To make this document easier to read, we are going to enable pretty printing.

>>> from sympy import *
>>> x, y, z = symbols('x y z')
>>> init_printing(use_unicode=True)


Now let’s jump in and do some interesting mathematics. One of the most useful features of a symbolic manipulation system is the ability to simplify mathematical expressions. SymPy has dozens of functions to perform various kinds of simplification. There is also one general function called simplify() that attempts to apply all of these functions in an intelligent way to arrive at the simplest form of an expression. Here are some examples

>>> simplify(sin(x)**2 + cos(x)**2)
>>> simplify((x**3 + x**2 - x - 1)/(x**2 + 2*x + 1))
x - 1
>>> simplify(gamma(x)/gamma(x - 2))
(x - 2)⋅(x - 1)

Here, gamma(x) is \(\Gamma(x)\), the gamma function. We see that simplify() is capable of handling a large class of expressions.

But simplify() has a pitfall. It just applies all the major simplification operations in SymPy, and uses heuristics to determine the simplest result. But “simplest” is not a well-defined term. For example, say we wanted to “simplify” \(x^2 + 2x + 1\) into \((x + 1)^2\):

>>> simplify(x**2 + 2*x + 1)
x  + 2⋅x + 1

We did not get what we want. There is a function to perform this simplification, called factor(), which will be discussed below.

Another pitfall to simplify() is that it can be unnecessarily slow, since it tries many kinds of simplifications before picking the best one. If you already know exactly what kind of simplification you are after, it is better to apply the specific simplification function(s) that apply those simplifications.

Applying specific simplification functions instead of simplify() also has the advantage that specific functions have certain guarantees about the form of their output. These will be discussed with each function below. For example, factor(), when called on a polynomial with rational coefficients, is guaranteed to factor the polynomial into irreducible factors. simplify() has no guarantees. It is entirely heuristical, and, as we saw above, it may even miss a possible type of simplification that SymPy is capable of doing.

simplify() is best when used interactively, when you just want to whittle down an expression to a simpler form. You may then choose to apply specific functions once you see what simplify() returns, to get a more precise result. It is also useful when you have no idea what form an expression will take, and you need a catchall function to simplify it.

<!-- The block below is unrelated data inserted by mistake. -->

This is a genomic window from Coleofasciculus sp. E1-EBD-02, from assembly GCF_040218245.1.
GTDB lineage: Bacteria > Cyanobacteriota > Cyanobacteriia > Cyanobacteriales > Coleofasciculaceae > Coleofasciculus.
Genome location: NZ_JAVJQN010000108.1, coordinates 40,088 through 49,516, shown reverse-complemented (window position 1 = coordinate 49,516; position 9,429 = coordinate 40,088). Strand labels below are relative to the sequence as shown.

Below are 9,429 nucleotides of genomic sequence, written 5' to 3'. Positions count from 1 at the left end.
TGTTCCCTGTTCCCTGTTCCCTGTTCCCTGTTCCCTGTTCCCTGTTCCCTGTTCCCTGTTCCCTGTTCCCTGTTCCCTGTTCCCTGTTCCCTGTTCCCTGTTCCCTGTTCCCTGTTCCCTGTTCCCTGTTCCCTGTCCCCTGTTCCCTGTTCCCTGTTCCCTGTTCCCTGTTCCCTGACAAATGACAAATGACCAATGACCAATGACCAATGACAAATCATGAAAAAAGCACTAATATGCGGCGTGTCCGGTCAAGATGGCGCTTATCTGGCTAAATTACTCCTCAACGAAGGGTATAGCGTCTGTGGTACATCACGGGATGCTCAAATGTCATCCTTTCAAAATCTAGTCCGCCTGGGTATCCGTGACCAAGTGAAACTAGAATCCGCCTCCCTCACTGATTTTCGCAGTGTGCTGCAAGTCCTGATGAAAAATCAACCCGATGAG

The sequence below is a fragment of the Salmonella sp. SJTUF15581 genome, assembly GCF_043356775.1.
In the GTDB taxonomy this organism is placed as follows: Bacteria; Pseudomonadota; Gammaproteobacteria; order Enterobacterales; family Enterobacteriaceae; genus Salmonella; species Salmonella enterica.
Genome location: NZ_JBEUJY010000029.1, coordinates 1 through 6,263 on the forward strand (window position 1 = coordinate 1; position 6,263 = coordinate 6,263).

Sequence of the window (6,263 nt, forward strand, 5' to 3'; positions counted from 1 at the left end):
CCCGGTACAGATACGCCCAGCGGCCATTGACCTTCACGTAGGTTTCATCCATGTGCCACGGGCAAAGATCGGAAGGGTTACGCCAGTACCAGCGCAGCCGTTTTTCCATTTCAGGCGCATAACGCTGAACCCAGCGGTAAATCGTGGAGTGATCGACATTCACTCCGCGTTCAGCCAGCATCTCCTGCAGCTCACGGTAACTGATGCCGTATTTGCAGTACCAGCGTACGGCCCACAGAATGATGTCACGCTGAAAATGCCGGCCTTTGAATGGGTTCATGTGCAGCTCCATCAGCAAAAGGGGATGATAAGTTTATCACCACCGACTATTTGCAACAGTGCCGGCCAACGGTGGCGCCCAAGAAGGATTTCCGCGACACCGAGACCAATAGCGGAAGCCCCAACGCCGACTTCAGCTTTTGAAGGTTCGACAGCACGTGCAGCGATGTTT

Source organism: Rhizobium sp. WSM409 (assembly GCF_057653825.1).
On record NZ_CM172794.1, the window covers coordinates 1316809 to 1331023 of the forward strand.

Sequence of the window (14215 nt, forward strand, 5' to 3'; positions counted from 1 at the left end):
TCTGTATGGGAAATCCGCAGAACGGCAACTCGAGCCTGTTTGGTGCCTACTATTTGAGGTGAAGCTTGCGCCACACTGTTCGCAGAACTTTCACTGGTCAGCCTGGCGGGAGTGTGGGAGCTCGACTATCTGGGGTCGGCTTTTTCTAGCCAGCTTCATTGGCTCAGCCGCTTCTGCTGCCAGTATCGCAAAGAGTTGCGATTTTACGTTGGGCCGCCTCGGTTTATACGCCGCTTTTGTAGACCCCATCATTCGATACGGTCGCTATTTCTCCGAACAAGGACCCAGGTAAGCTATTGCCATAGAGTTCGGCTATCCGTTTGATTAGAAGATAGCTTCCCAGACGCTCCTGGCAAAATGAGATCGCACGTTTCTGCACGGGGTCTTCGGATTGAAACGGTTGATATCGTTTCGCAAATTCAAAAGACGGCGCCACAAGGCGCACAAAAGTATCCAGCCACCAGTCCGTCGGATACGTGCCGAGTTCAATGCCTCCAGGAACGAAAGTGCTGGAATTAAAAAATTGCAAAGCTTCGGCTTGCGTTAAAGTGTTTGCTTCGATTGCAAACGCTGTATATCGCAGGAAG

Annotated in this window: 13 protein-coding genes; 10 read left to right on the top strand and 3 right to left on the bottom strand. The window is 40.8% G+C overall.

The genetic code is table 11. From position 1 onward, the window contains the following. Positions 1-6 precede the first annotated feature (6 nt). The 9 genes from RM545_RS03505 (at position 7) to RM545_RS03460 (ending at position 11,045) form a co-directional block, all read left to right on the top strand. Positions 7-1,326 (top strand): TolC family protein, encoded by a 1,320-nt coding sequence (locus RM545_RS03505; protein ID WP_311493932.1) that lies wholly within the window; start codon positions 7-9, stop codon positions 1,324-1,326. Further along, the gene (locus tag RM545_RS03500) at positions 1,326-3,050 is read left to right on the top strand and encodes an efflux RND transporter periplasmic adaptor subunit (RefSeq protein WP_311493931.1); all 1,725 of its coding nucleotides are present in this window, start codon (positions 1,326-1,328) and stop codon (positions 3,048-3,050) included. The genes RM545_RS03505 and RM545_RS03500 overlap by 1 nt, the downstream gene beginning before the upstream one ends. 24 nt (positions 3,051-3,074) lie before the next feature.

Polynomial/Rational Function Simplification


expand() is one of the most common simplification functions in SymPy. Although it has a lot of scopes, for now, we will consider its function in expanding polynomial expressions. For example:

>>> expand((x + 1)**2)
x  + 2⋅x + 1
>>> expand((x + 2)*(x - 3))
x  - x - 6

Given a polynomial, expand() will put it into a canonical form of a sum of monomials.

expand() may not sound like a simplification function. After all, by its very name, it makes expressions bigger, not smaller. Usually this is the case, but often an expression will become smaller upon calling expand() on it due to cancellation.

>>> expand((x + 1)*(x - 2) - (x - 1)*x)


factor() takes a polynomial and factors it into irreducible factors over the rational numbers. For example:

>>> factor(x**3 - x**2 + x - 1)
        ⎛ 2    ⎞
(x - 1)⋅⎝x  + 1⎠
>>> factor(x**2*z + 4*x*y*z + 4*y**2*z)
z⋅(x + 2⋅y)

For polynomials, factor() is the opposite of expand(). factor() uses a complete multivariate factorization algorithm over the rational numbers, which means that each of the factors returned by factor() is guaranteed to be irreducible.

If you are interested in the factors themselves, factor_list returns a more structured output.

>>> factor_list(x**2*z + 4*x*y*z + 4*y**2*z)
(1, [(z, 1), (x + 2⋅y, 2)])

Note that the input to factor and expand need not be polynomials in the strict sense. They will intelligently factor or expand any kind of expression (though note that the factors may not be irreducible if the input is no longer a polynomial over the rationals).

>>> expand((cos(x) + sin(x))**2)
   2                           2
sin (x) + 2⋅sin(x)⋅cos(x) + cos (x)
>>> factor(cos(x)**2 + 2*cos(x)*sin(x) + sin(x)**2)
(sin(x) + cos(x))


collect() collects common powers of a term in an expression. For example

>>> expr = x*y + x - 3 + 2*x**2 - z*x**2 + x**3
>>> expr
 3    2        2
x  - x ⋅z + 2⋅x  + x⋅y + x - 3
>>> collected_expr = collect(expr, x)
>>> collected_expr
 3    2
x  + x ⋅(2 - z) + x⋅(y + 1) - 3

collect() is particularly useful in conjunction with the .coeff() method. expr.coeff(x, n) gives the coefficient of x**n in expr:

>>> collected_expr.coeff(x, 2)
2 - z


cancel() will take any rational function and put it into the standard canonical form, \(\frac{p}{q}\), where \(p\) and \(q\) are expanded polynomials with no common factors, and the leading coefficients of \(p\) and \(q\) do not have denominators (i.e., are integers).

>>> cancel((x**2 + 2*x + 1)/(x**2 + x))
x + 1
>>> expr = 1/x + (3*x/2 - 2)/(x - 4)
>>> expr
─── - 2
 2        1
─────── + ─
 x - 4    x
>>> cancel(expr)
3⋅x  - 2⋅x - 8
  2⋅x  - 8⋅x
>>> expr = (x*y**2 - 2*x*y*z + x*z**2 + y**2 - 2*y*z + z**2)/(x**2 - 1)
>>> expr
   2                2    2            2
x⋅y  - 2⋅x⋅y⋅z + x⋅z  + y  - 2⋅y⋅z + z
                 x  - 1
>>> cancel(expr)
 2            2
y  - 2⋅y⋅z + z
     x - 1